Additionally, the provincial governments have established their own education units at the district level. This has raised criticism, as the constitution grants the right to oversee higher education to the local level, rendering the federal government's Education Development Coordination Office redundant. The interference by the federal government in the jurisdiction of the local level has been widely criticised.
the Education Development Coordination Office has been facing continuous criticism from local governments and civil society, the government is attempting to re-establish the abolished “District Education Office” through the new Education Bill. The bill has been approved by the cabinet but has not been registered in Parliament. This move has been seen as a dishonourable act undermining the principles of federalism and infringing on the functional rights of the subnational governments.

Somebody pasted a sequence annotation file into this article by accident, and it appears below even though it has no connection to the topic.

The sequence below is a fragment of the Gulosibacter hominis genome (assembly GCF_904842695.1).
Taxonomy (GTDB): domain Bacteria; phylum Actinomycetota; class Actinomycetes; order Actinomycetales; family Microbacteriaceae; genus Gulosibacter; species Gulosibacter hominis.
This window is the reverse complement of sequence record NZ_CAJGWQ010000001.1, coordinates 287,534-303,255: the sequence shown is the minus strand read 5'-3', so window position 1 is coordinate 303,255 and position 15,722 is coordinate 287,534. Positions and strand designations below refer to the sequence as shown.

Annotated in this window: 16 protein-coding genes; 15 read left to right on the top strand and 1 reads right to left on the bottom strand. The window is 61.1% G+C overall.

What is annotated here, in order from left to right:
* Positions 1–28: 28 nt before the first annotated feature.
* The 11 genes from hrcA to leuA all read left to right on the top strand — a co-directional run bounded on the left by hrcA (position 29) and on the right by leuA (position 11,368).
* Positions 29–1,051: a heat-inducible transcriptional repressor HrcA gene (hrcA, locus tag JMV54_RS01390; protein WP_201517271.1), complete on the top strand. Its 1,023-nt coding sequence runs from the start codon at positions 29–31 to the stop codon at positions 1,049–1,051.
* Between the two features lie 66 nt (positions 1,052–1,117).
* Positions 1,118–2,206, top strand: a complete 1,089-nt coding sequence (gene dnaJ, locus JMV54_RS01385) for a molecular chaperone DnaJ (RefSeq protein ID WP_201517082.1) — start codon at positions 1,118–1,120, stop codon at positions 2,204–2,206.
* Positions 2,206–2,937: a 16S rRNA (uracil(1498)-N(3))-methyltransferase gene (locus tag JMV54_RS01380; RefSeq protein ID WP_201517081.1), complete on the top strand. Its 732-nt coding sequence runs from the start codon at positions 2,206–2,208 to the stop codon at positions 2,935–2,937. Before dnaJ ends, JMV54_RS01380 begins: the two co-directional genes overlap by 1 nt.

Additionally, this provision significantly curtails the rights of the local level as guaranteed by the constitution, and goes against the spirit of the Local Government Operation Act 2017.
The primary functions of this education office encompass various tasks, such as enhancing the educational quality of schools, conducting school mapping, bolstering teacher and human resource capacities, and maintaining records of public school property, among others.
It is vital to acknowledge that the responsibilities and authority assigned to this office not only contradict the Local Government Operation Act but also overlap with the Provincial Government Business Regulation 2018.